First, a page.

Know Your Rights

Protecting Yourself from Identity Theft

Identity theft is one of the most devastating and fastest growing crimes in the United States today.   According to the Federal Trade Commission ("FTC"), it is estimated that as many as one out of five Americans fall prey to becoming a victim of identity theft each year.  Over the past decade, more than 35 million people worldwide have been victims of identity theft as criminals are using mail theft, credit card skimming, computer hacking, email and telephone scams to make it the fastest growing crime in America. 

The FTC has estimated that victims of identity theft lose on average more than $5,000, making it important to learn how to protect yourself from becoming another victim.  Taking the adequate steps to protect your identity won't guarantee your safety but should give you some peace of mind. 

Step 1:  Look after your mail. 
If you know you are not available to collect your mail because you will be out of town, have your mail put on hold until you return or opt for a locked mailbox. 

Step 2:  Ensure your trash is trashed. 
Make sure to shred all important paperwork including insurance information, credit card statements, bank statements and credit offers prior to throwing them in the garbage.  Going through a trash can on the street for information (known as "dumpster diving") is the easiest way for your identity to be stolen, so shredding paperwork will protect your identity.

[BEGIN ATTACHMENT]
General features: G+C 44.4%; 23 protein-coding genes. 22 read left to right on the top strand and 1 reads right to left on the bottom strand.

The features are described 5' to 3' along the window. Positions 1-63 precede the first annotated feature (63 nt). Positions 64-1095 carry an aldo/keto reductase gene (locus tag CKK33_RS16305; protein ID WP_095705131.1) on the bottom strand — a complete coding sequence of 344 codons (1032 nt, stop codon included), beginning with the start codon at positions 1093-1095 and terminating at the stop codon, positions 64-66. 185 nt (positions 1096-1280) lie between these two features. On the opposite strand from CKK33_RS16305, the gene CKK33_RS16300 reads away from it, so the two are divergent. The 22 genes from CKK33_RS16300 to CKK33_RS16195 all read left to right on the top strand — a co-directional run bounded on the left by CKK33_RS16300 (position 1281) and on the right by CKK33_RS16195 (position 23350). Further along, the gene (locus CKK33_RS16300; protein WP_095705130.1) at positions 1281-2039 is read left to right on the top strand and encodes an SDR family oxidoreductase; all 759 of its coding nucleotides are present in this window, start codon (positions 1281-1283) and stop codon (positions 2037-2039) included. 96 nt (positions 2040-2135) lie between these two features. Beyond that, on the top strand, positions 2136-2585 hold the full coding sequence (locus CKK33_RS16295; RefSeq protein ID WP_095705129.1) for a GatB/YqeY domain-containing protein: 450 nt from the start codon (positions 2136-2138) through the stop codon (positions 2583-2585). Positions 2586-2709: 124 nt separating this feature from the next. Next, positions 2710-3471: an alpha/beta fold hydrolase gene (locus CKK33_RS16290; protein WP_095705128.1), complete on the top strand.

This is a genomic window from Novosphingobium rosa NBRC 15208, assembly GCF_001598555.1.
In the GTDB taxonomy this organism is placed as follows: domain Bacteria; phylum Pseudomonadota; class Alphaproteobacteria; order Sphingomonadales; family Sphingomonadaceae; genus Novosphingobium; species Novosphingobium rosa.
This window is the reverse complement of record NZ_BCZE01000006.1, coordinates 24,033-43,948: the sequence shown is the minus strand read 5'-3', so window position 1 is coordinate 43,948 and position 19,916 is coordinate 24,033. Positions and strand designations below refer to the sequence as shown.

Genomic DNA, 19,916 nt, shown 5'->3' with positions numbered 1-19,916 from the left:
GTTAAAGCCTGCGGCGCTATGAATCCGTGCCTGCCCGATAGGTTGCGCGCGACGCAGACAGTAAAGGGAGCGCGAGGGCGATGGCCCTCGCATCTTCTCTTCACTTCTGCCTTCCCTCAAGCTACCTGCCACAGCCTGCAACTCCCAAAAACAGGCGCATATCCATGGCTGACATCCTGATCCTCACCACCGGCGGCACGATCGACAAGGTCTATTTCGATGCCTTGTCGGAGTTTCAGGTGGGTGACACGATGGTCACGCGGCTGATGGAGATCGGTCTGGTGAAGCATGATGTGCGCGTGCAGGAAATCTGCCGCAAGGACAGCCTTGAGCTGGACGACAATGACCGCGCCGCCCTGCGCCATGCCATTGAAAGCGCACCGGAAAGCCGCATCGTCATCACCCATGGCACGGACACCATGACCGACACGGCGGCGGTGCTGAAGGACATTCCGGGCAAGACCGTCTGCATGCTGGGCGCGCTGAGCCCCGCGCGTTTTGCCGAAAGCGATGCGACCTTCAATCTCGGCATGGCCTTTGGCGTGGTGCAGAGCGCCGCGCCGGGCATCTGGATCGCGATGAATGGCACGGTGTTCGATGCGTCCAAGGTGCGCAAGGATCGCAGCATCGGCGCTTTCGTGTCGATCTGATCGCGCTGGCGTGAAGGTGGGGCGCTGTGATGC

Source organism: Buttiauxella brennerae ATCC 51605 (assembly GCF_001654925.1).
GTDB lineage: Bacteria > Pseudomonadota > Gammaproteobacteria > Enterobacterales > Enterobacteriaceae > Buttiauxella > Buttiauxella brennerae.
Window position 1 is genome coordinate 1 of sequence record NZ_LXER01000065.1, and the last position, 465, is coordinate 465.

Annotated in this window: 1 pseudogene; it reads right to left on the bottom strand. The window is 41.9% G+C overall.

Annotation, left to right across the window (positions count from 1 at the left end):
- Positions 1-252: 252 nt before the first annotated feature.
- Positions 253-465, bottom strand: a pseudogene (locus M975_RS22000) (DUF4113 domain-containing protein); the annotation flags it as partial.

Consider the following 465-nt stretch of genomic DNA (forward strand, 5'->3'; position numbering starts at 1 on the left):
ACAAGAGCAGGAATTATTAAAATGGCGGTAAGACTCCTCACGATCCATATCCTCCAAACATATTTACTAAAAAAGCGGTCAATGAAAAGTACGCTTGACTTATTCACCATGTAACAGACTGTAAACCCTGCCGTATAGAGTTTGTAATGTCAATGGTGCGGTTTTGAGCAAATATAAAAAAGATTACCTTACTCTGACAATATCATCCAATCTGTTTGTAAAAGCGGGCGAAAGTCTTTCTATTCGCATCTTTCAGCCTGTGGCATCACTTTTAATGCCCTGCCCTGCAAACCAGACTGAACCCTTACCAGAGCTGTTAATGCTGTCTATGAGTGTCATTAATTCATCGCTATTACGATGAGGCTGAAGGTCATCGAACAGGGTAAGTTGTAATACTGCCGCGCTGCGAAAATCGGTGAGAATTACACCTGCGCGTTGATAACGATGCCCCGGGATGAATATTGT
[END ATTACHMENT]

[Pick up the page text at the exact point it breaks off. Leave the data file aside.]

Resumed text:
Step 3:  Opt out of pre-approved credit cards.
You can opt out of pre-approved credit card offers by calling 1-888-5-OPTOUT (1-888-567-8688).  It is only too simple for a criminal to complete a preapproved credit card application from your mailbox with your personal information and start charging in your name.  Opting out of these credit cards will protect you from this risk.    

Step 4:  Review your credit history on a regular basis. 
Under the Fair Credit Reporting Act ("FCRA") you are entitled to receive a free copy of your credit from each of the three major credit reporting agencies annually, order your copies to ensure the information reported is in fact accurate and belongs to you. 

Step 5:  Safeguard your Social Security Number. 
Do not carry your social security card with you and make sure it is in a safe place.  Most banks offer a safety deposit box free of charge to their customers and storing your social security card there is a great and responsible idea. 

Step 6:  Regularly change your passwords. 
While you do not want to have a password you cannot remember, make sure it not too obvious and try to change your passwords regularly.  Smart phone apps exist today that can be set up to remind you to change your passwords a few times a year to help protect your identity and confidential information. 

If you believe you have been the victim of identity theft and are interested in free case review, contact SmithMarco P.C.

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